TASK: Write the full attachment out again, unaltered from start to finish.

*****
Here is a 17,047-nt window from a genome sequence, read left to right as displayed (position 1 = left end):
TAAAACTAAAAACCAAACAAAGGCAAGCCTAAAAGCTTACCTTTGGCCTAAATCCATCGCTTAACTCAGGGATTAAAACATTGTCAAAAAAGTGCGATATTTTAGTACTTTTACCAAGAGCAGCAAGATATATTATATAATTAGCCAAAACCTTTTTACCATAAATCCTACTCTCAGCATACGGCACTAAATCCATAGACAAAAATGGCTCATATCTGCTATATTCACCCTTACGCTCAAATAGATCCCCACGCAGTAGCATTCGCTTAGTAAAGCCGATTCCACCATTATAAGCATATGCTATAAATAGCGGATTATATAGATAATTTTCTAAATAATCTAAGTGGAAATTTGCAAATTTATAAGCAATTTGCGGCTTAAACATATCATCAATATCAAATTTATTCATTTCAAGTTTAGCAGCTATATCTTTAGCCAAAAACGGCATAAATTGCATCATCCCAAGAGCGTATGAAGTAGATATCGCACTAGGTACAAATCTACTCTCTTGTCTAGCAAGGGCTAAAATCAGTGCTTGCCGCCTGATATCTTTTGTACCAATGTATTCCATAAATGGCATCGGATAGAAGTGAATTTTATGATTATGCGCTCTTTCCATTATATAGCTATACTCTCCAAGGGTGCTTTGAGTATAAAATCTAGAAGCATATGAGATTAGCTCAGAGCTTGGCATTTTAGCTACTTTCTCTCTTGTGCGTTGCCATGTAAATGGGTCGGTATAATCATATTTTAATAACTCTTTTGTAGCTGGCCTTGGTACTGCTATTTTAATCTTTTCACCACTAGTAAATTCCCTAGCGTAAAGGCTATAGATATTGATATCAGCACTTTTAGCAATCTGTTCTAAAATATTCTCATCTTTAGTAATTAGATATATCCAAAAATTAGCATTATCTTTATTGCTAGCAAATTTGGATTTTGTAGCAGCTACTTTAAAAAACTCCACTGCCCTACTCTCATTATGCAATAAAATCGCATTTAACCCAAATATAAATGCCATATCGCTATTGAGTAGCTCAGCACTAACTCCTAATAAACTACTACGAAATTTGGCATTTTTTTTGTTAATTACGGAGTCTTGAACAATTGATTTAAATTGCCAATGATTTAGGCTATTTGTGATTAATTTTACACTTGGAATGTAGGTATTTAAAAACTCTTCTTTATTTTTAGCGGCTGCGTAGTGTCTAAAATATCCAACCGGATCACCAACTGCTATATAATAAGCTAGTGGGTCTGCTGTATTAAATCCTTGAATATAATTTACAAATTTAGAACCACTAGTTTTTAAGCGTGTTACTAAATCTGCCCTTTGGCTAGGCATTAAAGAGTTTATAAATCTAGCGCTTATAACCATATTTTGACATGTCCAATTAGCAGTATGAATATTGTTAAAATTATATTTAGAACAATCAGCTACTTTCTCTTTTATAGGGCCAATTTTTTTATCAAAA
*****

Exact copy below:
Here is a 17,047-nt window from a genome sequence, read left to right as displayed (position 1 = left end):
TAAAACTAAAAACCAAACAAAGGCAAGCCTAAAAGCTTACCTTTGGCCTAAATCCATCGCTTAACTCAGGGATTAAAACATTGTCAAAAAAGTGCGATATTTTAGTACTTTTACCAAGAGCAGCAAGATATATTATATAATTAGCCAAAACCTTTTTACCATAAATCCTACTCTCAGCATACGGCACTAAATCCATAGACAAAAATGGCTCATATCTGCTATATTCACCCTTACGCTCAAATAGATCCCCACGCAGTAGCATTCGCTTAGTAAAGCCGATTCCACCATTATAAGCATATGCTATAAATAGCGGATTATATAGATAATTTTCTAAATAATCTAAGTGGAAATTTGCAAATTTATAAGCAATTTGCGGCTTAAACATATCATCAATATCAAATTTATTCATTTCAAGTTTAGCAGCTATATCTTTAGCCAAAAACGGCATAAATTGCATCATCCCAAGAGCGTATGAAGTAGATATCGCACTAGGTACAAATCTACTCTCTTGTCTAGCAAGGGCTAAAATCAGTGCTTGCCGCCTGATATCTTTTGTACCAATGTATTCCATAAATGGCATCGGATAGAAGTGAATTTTATGATTATGCGCTCTTTCCATTATATAGCTATACTCTCCAAGGGTGCTTTGAGTATAAAATCTAGAAGCATATGAGATTAGCTCAGAGCTTGGCATTTTAGCTACTTTCTCTCTTGTGCGTTGCCATGTAAATGGGTCGGTATAATCATATTTTAATAACTCTTTTGTAGCTGGCCTTGGTACTGCTATTTTAATCTTTTCACCACTAGTAAATTCCCTAGCGTAAAGGCTATAGATATTGATATCAGCACTTTTAGCAATCTGTTCTAAAATATTCTCATCTTTAGTAATTAGATATATCCAAAAATTAGCATTATCTTTATTGCTAGCAAATTTGGATTTTGTAGCAGCTACTTTAAAAAACTCCACTGCCCTACTCTCATTATGCAATAAAATCGCATTTAACCCAAATATAAATGCCATATCGCTATTGAGTAGCTCAGCACTAACTCCTAATAAACTACTACGAAATTTGGCATTTTTTTTGTTAATTACGGAGTCTTGAACAATTGATTTAAATTGCCAATGATTTAGGCTATTTGTGATTAATTTTACACTTGGAATGTAGGTATTTAAAAACTCTTCTTTATTTTTAGCGGCTGCGTAGTGTCTAAAATATCCAACCGGATCACCAACTGCTATATAATAAGCTAGTGGGTCTGCTGTATTAAATCCTTGAATATAATTTACAAATTTAGAACCACTAGTTTTTAAGCGTGTTACTAAATCTGCCCTTTGGCTAGGCATTAAAGAGTTTATAAATCTAGCGCTTATAACCATATTTTGACATGTCCAATTAGCAGTATGAATATTGTTAAAATTATATTTAGAACAATCAGCTACTTTCTCTTTTATAGGGCCAATTTTTTTATCAAAA